Gillan, you seem to be suggesting that the impending political paralysis of this country is due to voter unforgiveness of the politicians. But what have the politicians done? Have they sinned against us individually or against us as a nation? Mostly it is as a nation. You cite the example of Nick Clegg and tuition fees. He has indeed expressed much regret, knowing that it has cost him dearly in the polls. Has he expressed “regret” for wanting to call opponents of SSM “bigots”? No, he hasn’t. Because he knows there would be very few votes to gain. Has Cameron expressed “regret” or apologised for calling UKIP supporters “racists” and “swivel-eyed loonies”? No, he hasn’t, because he doesn’t see it as being electorally important.

    “Regret” is very different from offering an apology. The regret may be for the individual’s political cost, not contrition for causing a gross deception or deep insult. I forgive them, even though their policies were not targeted at me personally. That does not mean I have to vote for them. And I will not vote for them because they look to false gods for their guidance. That’s nothng to do with unforgiveness, just trying to be as shrewd as a snake.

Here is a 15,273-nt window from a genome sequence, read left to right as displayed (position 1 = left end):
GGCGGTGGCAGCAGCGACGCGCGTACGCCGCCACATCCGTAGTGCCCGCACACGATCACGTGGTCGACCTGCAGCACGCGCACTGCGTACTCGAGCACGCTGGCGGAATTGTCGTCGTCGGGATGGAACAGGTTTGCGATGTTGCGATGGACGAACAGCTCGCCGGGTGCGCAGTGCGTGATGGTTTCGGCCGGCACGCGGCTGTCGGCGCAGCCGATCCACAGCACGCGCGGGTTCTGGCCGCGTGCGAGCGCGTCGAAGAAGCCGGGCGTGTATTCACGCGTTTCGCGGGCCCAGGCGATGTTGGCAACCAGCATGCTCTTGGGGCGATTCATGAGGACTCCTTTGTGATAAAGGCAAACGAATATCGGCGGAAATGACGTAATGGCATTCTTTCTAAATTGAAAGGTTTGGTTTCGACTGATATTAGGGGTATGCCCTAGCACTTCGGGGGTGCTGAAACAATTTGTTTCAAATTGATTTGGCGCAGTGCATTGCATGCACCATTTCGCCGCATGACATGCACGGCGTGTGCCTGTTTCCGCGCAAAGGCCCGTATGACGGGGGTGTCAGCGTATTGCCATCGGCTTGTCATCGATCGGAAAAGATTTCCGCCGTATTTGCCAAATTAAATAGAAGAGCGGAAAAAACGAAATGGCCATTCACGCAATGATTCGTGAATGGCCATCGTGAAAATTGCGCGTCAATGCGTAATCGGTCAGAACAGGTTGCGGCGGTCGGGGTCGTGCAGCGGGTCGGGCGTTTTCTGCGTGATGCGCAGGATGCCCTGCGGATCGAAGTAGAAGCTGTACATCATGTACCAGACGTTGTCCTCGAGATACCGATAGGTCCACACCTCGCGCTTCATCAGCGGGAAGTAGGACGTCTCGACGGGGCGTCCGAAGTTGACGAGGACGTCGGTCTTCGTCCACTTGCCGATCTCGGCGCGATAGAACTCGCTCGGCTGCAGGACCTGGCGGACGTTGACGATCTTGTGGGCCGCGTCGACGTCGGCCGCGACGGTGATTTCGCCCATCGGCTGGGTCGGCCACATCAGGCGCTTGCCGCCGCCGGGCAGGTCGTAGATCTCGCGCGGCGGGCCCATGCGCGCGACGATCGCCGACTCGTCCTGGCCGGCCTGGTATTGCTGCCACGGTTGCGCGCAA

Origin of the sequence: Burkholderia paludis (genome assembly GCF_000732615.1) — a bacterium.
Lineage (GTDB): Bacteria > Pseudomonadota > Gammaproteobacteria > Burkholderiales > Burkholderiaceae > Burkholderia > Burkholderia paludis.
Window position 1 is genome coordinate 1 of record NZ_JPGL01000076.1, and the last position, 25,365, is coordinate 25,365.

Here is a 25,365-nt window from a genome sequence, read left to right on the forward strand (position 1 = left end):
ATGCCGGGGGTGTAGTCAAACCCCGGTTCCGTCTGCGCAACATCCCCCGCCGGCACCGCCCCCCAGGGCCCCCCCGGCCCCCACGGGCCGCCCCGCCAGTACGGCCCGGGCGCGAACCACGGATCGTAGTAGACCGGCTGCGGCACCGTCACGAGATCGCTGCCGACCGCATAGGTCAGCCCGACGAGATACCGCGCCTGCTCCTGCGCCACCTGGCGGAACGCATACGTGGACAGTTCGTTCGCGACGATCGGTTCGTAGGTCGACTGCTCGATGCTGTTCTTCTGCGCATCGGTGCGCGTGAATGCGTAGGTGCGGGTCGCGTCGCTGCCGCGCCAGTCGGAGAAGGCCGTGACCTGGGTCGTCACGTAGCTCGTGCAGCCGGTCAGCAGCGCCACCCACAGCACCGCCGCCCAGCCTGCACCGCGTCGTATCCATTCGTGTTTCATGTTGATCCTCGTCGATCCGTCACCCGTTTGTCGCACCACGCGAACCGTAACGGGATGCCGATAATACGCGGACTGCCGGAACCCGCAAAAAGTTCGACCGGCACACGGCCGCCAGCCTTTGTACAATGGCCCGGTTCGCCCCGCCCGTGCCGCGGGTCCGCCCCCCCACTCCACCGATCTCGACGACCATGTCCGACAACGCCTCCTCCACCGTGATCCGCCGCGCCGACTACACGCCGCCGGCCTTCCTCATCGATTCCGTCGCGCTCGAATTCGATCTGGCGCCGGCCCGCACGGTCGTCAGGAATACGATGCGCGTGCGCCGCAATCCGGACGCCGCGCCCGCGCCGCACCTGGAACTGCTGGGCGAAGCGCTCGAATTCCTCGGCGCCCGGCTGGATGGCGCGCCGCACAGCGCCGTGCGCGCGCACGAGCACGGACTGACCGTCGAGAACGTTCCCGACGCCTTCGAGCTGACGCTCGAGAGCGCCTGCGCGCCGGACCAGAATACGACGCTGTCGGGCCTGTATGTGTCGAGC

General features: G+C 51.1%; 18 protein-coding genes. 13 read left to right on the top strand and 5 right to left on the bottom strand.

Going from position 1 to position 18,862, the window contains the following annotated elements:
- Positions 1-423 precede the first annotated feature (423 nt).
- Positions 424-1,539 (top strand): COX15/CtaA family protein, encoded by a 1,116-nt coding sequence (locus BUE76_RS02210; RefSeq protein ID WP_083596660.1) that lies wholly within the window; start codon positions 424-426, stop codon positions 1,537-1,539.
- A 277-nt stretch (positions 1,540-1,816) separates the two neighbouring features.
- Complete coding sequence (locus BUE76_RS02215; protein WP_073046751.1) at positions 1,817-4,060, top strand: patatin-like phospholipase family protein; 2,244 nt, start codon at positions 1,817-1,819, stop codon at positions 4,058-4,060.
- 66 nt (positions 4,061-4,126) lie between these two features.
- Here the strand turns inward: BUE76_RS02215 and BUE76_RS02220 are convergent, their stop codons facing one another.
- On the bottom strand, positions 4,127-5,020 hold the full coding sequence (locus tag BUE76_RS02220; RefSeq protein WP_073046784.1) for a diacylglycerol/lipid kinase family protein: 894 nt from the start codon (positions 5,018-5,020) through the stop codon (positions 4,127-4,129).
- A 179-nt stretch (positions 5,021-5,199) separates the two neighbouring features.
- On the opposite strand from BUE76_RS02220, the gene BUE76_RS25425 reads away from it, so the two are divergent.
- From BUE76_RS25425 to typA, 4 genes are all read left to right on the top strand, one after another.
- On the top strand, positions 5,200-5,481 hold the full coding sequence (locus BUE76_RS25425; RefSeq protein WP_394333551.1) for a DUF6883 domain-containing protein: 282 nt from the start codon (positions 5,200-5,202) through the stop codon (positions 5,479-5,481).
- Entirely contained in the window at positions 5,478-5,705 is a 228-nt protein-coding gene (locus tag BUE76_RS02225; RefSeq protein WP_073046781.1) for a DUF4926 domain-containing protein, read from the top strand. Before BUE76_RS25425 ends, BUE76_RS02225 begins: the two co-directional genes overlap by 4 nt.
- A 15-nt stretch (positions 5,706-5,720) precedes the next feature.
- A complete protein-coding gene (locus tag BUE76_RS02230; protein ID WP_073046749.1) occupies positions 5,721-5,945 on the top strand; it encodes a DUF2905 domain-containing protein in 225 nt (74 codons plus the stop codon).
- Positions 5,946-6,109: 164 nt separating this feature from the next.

• Johnny Rottenborough

    We should fully accept that politicians will never give us everything we want and get many things wrong along the way, but we still need to be wise enough to look to put those in power who, by their convictions and track record, will do the best job

    I would have thought that, from the point of view of every Christian, if anything counts as getting things wrong along the way, it’s the Conservative and Labour policy of transforming a Christian country into a Muslim country. It shouldn’t need spelling out but there will be no ‘role for the Church and Christians to play’ in a Muslim Britain.

    It really does beggar belief that any Christian would even consider voting for parties which are deliberately using Islam to trash Christianity. Christians need to rediscover their survival instinct if their faith is to survive and a good place to start would be to vote for the main anti-Establishment party, UKIP. The party isn’t yet remotely hostile enough to Islam to get my vote but it’s the best anti-Establishment party currently available and it deserves massive Christian support.

    • Inspector General